A Missouri grandfather who’s serving life in prison for nonviolent marijuana offenses is still waiting for a chance at freedom months after Governor Nixon commuted the life without parole sentence.
In July, we reported on President Obama's commutation of nonviolent drug offenders. What most people don't know is that even after a sentence is commuted, the individual isn't immediately set free. It can take months, sadly even years, for a person who shouldn't even be in prison to be freed.
Unfortunately, this is the case for Jeff Mizanskey, who’s serving life in prison for nonviolent marijuana offenses.
According to KSHB News, taxpayers in Missouri have paid nearly $500,000 to keep Mizanskey locked up the past 21 years. (It costs about $22,000 annually to house and feed each prisoner.)
Missouri has no laws legalizing marijuana and therefore taxpayers spend more than $120 million every year just to imprison drug offenders.
If only Missouri spent that kind of money each year to turn local police departments into nationally accredited law enforcement agencies, maybe just maybe Missouri police would serve and protect all citizens equally and abide by Constitutional law so that all are treated with dignity and respect (...but I digress...)
Map courtesy of Governing.com - Missouri is one of the "Gray States" where marijuana isn't legal under any circumstances
For now, Missouri taxpayers will keep paying to imprison Mizanskey as he waits for a chance at parole.
It's now been months after Missouri’s governor Jay Nixon commuted Mizanskey's life without parole sentence, but Mizanskey must wait to have a hearing with the parole board -- this will take place on August 6, as reported by KSHB News.
- Mizanskey, a veteran of the Air Force, says he smoked pot for pain relief from his construction job in his hometown of Sedalia.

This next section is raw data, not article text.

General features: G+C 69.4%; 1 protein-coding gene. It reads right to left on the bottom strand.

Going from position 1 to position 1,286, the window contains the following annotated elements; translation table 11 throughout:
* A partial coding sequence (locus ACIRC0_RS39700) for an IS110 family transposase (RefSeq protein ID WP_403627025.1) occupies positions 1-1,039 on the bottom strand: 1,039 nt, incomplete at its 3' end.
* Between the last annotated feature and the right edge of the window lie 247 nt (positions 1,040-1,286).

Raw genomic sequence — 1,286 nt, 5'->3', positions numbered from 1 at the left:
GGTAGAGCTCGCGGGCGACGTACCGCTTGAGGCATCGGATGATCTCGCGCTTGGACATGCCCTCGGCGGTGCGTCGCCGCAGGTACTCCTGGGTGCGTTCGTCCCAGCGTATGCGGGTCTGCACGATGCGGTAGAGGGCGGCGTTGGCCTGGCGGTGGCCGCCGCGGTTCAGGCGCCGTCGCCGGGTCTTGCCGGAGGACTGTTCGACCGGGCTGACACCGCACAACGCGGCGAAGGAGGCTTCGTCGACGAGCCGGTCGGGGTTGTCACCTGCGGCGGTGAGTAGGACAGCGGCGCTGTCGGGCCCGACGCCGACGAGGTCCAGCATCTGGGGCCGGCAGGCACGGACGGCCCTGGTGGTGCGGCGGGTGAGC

- After his third marijuana conviction, for possession with intent to distribute, a judge sentenced him to life without parole under Missouri's three strikes drug law.
- State legislators have voted to end the law on Jan. 1, 2017, but not retroactively, meaning this won't help Mizanskey or anyone else currently locked up for nonviolent offenses.
- Mizanskey started asking Gov. Nixon for clemency ever since he took office in 2009.
- Nixon has granted pardons to other non-violent drug offenders and he announced in May that he commuted Mizanskey’s sentence to life with the possibility of parole, although “the governor may release the individual without further obligation,” according to Missouri’s Department of Corrections.
- It took a petition signed by more than 100 Missouri lawmakers and nearly 400,000 people for the governor to commute Mizanskey's sentence to life with the possibility of parole.
- One state legislator even introduced a bill for Mizanskey’s release after hearing his story.
- Unfortunately, parol-eligible lifers like Mr. Mizanskey are almost never paroled at their first hearing and often are never freed.
- This is because Missouri has one of the most secretive parole boards - one that's not required to explain its decisions.
So will Mizanskey actually be freed from his maximum security prison cell in Jefferson City? That's up to the super-top-secret parole board...unless you live in Missouri and feel like calling your representative to make a difference. You can also get involved through the Free Jeff Mizanskey Facebook page.
And here's another way you can help: Mark Pedersen is trying to introduce the Missouri Cannabis Restoration & Protection Act, which will provide the full legalization of cannabis and cannabis oil while also making cannabis legal to use at ANY age. Visit Mark's website at www.CPNINSTITUTE.org and show him your support, or watch his interview here:
“I’m 62. I came [into prison] when I was 41," said Jeff Mizanskey. "Since then, I’ve had grandchildren I’ve not even got to see yet...you know, to be out there with my family, friends, it would mean the world.”
This is the tragic reality of America's War on Drugs.
Mizanskey should never have been sent to prison for cannabis, a plant with numerous known medical benefits which is safe for patients, and safe for responsible adult consumption. He's been locked up for 21 years...for what?
Missouri residents: do you realize you are at war with your veterans, your grandfathers, your neighbors over a plant? Shouldn't you give this man his life back? Don't you have better things to do with your tax dollars? Sound off below.
The views and opinions expressed herein are those of the authors alone and do not necessarily reflect the views of Ora Media, LLC its affiliates, or its employees.
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